In case you are looking for more ways to grow as sourdough bakers, I highly recommend this fantastic cake. My mom used to buy cakes like this, leavened with commercial yeast and stuffed with chocolate and cinnamon, and serve me a slice for breakfast with tea; those were very tasty, but this one is so much better.
The prep time is long, but most of it is the bacteria working for you (including an overnight stay in the fridge), so it’s not particularly labor intensive, and the cutting and braiding process is a fun skill to acquire. I veganized and modified Maurizio’s excellent recipe in the following ways:
Substitute oat milk for milk (same amounts);
Substitute oat butter (Miyoko’s) for the butter (same amounts);
Substitute Hampton Creek’s Just Egg for the egg (including the egg wash! easy to do, as Maurizio gives the egg amount by weight)
Substitute brown sugar for the caster sugar in the cake;
substitute agave syrup for the caster sugar in the simple syrup (I did a 1:1 substitution);
use mincemeat for the filling (many jars are made with vegan suet substitutes).
For people making this for the first time, do not be dismayed if the dough is very sticky (a function of the butter and the Just Egg.) After the night stay in the fridge it will be far more workable. Lightly flour your bench before rolling it out. Also, I don’t have a pullman pan, but I baked this very successfully in a silicone loaf pan, and it popped out just fine.
The result was fantastic. You can hardly detect sourness from the sourdough, but the texture is so rewarding. The brioche texture is fluffy and rich, the filling sweet and spicy, and the slices are gorgeous. Happy 2021 to all!
There’s a really interesting op-ed by Jeff Asher and Ben Horwitz of AP Analytics in yesterday’s USA Today about the 2020 rise in homicide rates. Here’s an excerpt:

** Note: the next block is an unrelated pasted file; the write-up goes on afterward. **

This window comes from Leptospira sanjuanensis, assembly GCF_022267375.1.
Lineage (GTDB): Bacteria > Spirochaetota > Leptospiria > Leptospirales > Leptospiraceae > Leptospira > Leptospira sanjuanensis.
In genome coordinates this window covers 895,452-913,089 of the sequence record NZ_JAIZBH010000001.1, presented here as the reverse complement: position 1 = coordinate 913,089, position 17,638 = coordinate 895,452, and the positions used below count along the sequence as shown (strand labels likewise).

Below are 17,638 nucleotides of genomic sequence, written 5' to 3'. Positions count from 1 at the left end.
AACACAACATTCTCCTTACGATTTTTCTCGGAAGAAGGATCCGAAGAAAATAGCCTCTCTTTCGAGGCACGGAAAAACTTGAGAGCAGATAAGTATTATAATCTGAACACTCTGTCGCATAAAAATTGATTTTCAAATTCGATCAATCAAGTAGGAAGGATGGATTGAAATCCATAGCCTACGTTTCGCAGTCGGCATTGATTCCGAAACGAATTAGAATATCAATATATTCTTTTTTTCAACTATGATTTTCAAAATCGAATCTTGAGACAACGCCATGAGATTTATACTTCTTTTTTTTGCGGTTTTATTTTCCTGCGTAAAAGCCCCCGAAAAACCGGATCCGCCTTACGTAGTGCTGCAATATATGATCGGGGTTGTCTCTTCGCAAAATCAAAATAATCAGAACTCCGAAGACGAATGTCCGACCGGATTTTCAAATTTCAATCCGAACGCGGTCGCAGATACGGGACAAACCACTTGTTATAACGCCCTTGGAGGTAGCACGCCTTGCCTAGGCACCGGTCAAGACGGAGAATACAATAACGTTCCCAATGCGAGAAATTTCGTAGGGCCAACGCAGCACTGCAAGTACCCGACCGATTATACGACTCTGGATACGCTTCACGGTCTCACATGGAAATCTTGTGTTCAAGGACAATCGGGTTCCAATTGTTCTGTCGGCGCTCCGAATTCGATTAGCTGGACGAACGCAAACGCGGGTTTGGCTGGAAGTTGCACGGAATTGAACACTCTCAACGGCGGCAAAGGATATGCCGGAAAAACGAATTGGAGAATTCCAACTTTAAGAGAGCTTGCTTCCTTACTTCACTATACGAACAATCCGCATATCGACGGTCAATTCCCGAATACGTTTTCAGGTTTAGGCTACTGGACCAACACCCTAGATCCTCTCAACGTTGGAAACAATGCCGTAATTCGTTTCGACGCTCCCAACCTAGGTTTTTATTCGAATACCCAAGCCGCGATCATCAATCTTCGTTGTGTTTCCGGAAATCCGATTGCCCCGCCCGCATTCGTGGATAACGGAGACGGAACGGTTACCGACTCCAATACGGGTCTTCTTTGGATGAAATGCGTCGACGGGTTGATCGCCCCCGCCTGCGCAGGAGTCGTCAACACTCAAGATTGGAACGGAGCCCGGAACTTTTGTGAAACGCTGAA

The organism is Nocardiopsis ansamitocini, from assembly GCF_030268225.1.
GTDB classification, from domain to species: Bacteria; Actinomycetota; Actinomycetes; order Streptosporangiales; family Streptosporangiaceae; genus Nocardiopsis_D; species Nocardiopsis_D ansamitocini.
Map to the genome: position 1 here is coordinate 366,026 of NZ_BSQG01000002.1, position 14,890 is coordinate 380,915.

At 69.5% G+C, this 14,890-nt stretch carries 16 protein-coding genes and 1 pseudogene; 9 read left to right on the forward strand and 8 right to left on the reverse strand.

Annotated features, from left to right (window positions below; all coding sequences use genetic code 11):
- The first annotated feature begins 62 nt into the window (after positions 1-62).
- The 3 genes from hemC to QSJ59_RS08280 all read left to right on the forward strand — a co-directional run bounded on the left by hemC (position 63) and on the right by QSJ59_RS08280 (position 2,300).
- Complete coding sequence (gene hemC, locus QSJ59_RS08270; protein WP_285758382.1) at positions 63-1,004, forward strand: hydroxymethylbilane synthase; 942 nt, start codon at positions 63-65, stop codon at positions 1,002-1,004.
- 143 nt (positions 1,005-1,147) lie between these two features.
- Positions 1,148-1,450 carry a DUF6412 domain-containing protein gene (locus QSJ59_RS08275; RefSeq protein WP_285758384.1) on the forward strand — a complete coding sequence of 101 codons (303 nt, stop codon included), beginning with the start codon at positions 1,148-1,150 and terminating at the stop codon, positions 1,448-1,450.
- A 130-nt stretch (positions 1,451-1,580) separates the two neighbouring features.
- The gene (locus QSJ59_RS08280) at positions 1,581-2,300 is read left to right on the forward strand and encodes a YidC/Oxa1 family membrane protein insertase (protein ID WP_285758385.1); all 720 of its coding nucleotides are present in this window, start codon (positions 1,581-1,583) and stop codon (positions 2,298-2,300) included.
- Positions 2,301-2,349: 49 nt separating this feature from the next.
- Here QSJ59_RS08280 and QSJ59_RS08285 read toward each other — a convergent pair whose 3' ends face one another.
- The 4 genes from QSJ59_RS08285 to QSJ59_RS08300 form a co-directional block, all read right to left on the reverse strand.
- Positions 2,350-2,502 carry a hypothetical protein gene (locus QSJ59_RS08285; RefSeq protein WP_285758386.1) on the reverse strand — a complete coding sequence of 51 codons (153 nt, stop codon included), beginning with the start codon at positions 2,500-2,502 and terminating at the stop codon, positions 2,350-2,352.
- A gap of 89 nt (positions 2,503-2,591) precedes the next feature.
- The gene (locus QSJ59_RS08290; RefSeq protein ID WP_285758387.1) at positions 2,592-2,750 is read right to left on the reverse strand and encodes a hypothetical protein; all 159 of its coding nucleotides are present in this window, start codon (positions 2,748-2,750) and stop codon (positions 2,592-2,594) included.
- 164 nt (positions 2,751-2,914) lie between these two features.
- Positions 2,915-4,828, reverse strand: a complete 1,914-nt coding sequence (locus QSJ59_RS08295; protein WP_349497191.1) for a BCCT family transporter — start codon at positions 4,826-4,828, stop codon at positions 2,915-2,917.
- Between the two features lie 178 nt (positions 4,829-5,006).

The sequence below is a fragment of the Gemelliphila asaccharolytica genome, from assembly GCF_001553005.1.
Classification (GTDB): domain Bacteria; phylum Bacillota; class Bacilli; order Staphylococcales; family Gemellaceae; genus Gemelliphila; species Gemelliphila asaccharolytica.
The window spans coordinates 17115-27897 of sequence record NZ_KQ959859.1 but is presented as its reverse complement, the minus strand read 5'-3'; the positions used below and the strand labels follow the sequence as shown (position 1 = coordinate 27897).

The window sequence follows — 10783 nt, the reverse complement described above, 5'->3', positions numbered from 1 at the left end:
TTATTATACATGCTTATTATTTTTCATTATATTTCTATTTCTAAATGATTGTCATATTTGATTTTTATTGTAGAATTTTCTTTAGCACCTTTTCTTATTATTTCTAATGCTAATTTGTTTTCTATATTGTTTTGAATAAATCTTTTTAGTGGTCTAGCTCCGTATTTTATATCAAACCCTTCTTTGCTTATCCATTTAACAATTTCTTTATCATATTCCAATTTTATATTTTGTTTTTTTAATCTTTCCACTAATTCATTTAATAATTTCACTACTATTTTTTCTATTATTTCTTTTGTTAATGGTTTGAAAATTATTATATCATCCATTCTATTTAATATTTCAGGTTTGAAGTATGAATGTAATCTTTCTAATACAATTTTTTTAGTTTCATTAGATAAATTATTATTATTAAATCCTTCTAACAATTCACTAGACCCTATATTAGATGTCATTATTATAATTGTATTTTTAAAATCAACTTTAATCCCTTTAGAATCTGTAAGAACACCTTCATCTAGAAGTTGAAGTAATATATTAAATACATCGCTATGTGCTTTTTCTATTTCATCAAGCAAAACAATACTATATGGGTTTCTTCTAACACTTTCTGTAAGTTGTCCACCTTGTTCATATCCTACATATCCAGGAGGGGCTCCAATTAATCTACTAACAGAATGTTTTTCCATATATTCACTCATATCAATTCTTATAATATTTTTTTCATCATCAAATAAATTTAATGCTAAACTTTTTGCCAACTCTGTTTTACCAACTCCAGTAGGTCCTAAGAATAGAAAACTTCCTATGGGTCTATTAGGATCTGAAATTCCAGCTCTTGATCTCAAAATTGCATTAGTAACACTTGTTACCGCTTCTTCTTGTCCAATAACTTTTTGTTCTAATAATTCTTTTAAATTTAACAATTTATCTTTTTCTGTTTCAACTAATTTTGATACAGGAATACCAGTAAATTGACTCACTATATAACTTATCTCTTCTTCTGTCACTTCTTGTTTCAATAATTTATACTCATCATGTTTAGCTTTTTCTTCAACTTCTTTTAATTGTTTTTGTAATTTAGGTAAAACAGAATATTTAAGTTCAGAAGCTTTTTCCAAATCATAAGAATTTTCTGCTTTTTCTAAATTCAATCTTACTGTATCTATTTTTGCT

The FBI reported in September that murder was up almost 15% in agencies that reported three to six months of comparable data for both 2019 and 2020. But the antiquated national crime data collection and reporting system makes it hard to confidently say what is causing the spike or what can be done about it.
There have been changes over the decades, but crime data reporting is mostly the same today as it was 90 years ago. And the most glaring issues remain: Agencies aren’t required to report data, and those that do report are often not asked to provide data in a way that’s useful. For example, agencies aren’t required to separate assaults during which individuals are shot from other attempted aggravated assaults by firearm. In general, assault-by-firearm cases are massively underreported, severely reducing insight into national gun violence trends.
Efforts have been made to improve collection, but there is still no timely national crime data. The FBI’s report in September was the first time the bureau produced a quarterly summary report.
The FBI also built a website that improves access to raw crime data, and in January the agency will drop the summary reporting system and transition solely to a National Incident Based Reporting System (NIBRS), which will provide a more nuanced look at trends.
The incident-based reporting system categorizes crime into more than 52 offense types, which provide more insight into the types of crimes recorded. But that system, while better, won’t solve all crime data reporting problems. Shootings, for example, will still not be specifically categorized under NIBRS.
It is also unclear how many agencies will participate in NIBRS next year. Just 51% of the participating agencies reported under NIBRS as of 2019. The switch to NIBRS-only doesn’t appear to solve the problem of lengthy delays in reporting crime data to the public.